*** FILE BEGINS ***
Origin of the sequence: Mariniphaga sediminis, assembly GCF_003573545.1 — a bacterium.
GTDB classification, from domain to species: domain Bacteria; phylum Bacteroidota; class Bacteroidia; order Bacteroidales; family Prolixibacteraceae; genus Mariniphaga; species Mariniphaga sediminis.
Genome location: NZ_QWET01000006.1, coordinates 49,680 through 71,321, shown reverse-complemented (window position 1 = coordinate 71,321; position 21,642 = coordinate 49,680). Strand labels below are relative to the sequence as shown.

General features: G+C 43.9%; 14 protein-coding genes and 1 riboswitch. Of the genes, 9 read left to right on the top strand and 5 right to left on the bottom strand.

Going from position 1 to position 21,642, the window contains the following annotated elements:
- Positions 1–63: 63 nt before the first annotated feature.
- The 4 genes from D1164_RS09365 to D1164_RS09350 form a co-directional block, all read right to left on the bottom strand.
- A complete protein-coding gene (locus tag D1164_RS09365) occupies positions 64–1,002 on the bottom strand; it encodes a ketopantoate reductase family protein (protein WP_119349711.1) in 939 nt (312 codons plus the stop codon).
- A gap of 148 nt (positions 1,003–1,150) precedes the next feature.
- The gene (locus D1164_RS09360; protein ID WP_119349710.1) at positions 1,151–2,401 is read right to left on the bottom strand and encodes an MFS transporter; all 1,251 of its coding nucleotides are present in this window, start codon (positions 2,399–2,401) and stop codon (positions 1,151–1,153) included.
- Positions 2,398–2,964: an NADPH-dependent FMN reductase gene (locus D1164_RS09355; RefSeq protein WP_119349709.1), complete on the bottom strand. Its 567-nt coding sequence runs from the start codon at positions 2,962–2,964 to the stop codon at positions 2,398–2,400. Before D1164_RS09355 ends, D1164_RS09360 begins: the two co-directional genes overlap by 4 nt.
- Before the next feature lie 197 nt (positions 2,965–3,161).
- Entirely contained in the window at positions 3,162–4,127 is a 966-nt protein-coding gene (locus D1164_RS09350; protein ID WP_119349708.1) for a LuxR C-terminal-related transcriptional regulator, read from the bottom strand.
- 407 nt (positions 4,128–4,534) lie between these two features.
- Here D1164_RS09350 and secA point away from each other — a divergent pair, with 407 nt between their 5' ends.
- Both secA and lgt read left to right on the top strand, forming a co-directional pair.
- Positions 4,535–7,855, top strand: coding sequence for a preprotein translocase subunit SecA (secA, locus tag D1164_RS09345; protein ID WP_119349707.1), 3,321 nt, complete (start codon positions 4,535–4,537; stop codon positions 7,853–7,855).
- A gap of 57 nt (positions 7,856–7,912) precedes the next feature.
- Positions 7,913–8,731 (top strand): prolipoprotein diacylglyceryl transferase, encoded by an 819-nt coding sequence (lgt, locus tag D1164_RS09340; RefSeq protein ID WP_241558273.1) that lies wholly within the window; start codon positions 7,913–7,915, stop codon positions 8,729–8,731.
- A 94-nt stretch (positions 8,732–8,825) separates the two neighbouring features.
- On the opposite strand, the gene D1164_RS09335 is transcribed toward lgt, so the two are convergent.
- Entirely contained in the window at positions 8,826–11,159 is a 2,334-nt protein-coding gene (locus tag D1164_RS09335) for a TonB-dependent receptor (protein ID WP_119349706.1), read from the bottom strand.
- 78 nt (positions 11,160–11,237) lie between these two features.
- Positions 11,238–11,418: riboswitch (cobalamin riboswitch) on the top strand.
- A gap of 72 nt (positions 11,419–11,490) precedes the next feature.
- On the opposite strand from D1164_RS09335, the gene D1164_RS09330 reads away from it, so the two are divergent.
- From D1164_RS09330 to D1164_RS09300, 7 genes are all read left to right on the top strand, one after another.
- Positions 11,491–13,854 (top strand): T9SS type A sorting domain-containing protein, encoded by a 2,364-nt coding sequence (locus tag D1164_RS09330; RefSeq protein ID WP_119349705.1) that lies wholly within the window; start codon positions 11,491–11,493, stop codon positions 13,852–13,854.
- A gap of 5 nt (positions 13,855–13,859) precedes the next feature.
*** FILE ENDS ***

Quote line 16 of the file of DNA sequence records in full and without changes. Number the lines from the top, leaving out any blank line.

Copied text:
- Both secA and lgt read left to right on the top strand, forming a co-directional pair.